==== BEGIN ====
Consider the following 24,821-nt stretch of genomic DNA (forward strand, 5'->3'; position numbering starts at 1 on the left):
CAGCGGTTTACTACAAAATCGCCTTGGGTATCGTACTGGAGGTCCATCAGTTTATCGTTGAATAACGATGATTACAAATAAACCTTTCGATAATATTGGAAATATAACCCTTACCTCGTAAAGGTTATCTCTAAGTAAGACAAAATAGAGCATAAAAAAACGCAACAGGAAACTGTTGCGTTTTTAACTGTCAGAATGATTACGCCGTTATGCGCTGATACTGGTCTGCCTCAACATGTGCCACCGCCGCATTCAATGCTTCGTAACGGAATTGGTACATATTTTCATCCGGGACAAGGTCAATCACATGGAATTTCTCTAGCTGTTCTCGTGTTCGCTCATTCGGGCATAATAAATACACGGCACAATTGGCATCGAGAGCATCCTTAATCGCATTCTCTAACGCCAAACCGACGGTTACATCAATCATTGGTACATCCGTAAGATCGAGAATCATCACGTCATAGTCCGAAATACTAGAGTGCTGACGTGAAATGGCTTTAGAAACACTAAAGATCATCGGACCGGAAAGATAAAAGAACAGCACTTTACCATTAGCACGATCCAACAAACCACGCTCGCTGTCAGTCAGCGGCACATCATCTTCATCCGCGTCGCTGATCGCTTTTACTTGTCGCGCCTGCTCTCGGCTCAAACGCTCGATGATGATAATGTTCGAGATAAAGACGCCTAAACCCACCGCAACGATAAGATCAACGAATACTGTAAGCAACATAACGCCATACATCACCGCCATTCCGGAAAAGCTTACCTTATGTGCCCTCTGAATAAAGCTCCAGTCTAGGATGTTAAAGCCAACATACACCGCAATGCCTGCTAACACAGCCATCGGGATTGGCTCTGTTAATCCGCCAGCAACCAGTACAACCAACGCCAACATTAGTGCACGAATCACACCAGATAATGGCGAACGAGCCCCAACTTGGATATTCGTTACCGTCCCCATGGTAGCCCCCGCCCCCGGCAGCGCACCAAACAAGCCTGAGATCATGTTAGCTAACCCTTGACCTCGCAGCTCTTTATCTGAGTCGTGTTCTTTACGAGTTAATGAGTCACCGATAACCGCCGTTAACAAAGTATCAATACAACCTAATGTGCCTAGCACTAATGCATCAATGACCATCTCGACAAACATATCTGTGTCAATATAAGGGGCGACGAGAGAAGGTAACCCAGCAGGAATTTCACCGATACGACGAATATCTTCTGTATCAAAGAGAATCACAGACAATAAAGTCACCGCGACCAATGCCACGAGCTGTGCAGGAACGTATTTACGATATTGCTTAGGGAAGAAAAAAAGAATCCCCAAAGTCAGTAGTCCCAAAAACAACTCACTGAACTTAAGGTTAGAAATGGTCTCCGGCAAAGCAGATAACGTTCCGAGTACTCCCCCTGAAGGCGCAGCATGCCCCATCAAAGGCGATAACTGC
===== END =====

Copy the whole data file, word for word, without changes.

Consider the following 24,821-nt stretch of genomic DNA (forward strand, 5'->3'; position numbering starts at 1 on the left):
CAGCGGTTTACTACAAAATCGCCTTGGGTATCGTACTGGAGGTCCATCAGTTTATCGTTGAATAACGATGATTACAAATAAACCTTTCGATAATATTGGAAATATAACCCTTACCTCGTAAAGGTTATCTCTAAGTAAGACAAAATAGAGCATAAAAAAACGCAACAGGAAACTGTTGCGTTTTTAACTGTCAGAATGATTACGCCGTTATGCGCTGATACTGGTCTGCCTCAACATGTGCCACCGCCGCATTCAATGCTTCGTAACGGAATTGGTACATATTTTCATCCGGGACAAGGTCAATCACATGGAATTTCTCTAGCTGTTCTCGTGTTCGCTCATTCGGGCATAATAAATACACGGCACAATTGGCATCGAGAGCATCCTTAATCGCATTCTCTAACGCCAAACCGACGGTTACATCAATCATTGGTACATCCGTAAGATCGAGAATCATCACGTCATAGTCCGAAATACTAGAGTGCTGACGTGAAATGGCTTTAGAAACACTAAAGATCATCGGACCGGAAAGATAAAAGAACAGCACTTTACCATTAGCACGATCCAACAAACCACGCTCGCTGTCAGTCAGCGGCACATCATCTTCATCCGCGTCGCTGATCGCTTTTACTTGTCGCGCCTGCTCTCGGCTCAAACGCTCGATGATGATAATGTTCGAGATAAAGACGCCTAAACCCACCGCAACGATAAGATCAACGAATACTGTAAGCAACATAACGCCATACATCACCGCCATTCCGGAAAAGCTTACCTTATGTGCCCTCTGAATAAAGCTCCAGTCTAGGATGTTAAAGCCAACATACACCGCAATGCCTGCTAACACAGCCATCGGGATTGGCTCTGTTAATCCGCCAGCAACCAGTACAACCAACGCCAACATTAGTGCACGAATCACACCAGATAATGGCGAACGAGCCCCAACTTGGATATTCGTTACCGTCCCCATGGTAGCCCCCGCCCCCGGCAGCGCACCAAACAAGCCTGAGATCATGTTAGCTAACCCTTGACCTCGCAGCTCTTTATCTGAGTCGTGTTCTTTACGAGTTAATGAGTCACCGATAACCGCCGTTAACAAAGTATCAATACAACCTAATGTGCCTAGCACTAATGCATCAATGACCATCTCGACAAACATATCTGTGTCAATATAAGGGGCGACGAGAGAAGGTAACCCAGCAGGAATTTCACCGATACGACGAATATCTTCTGTATCAAAGAGAATCACAGACAATAAAGTCACCGCGACCAATGCCACGAGCTGTGCAGGAACGTATTTACGATATTGCTTAGGGAAGAAAAAAAGAATCCCCAAAGTCAGTAGTCCCAAAAACAACTCACTGAACTTAAGGTTAGAAATGGTCTCCGGCAAAGCAGATAACGTTCCGAGTACTCCCCCTGAAGGCGCAGCATGCCCCATCAAAGGCGATAACTGC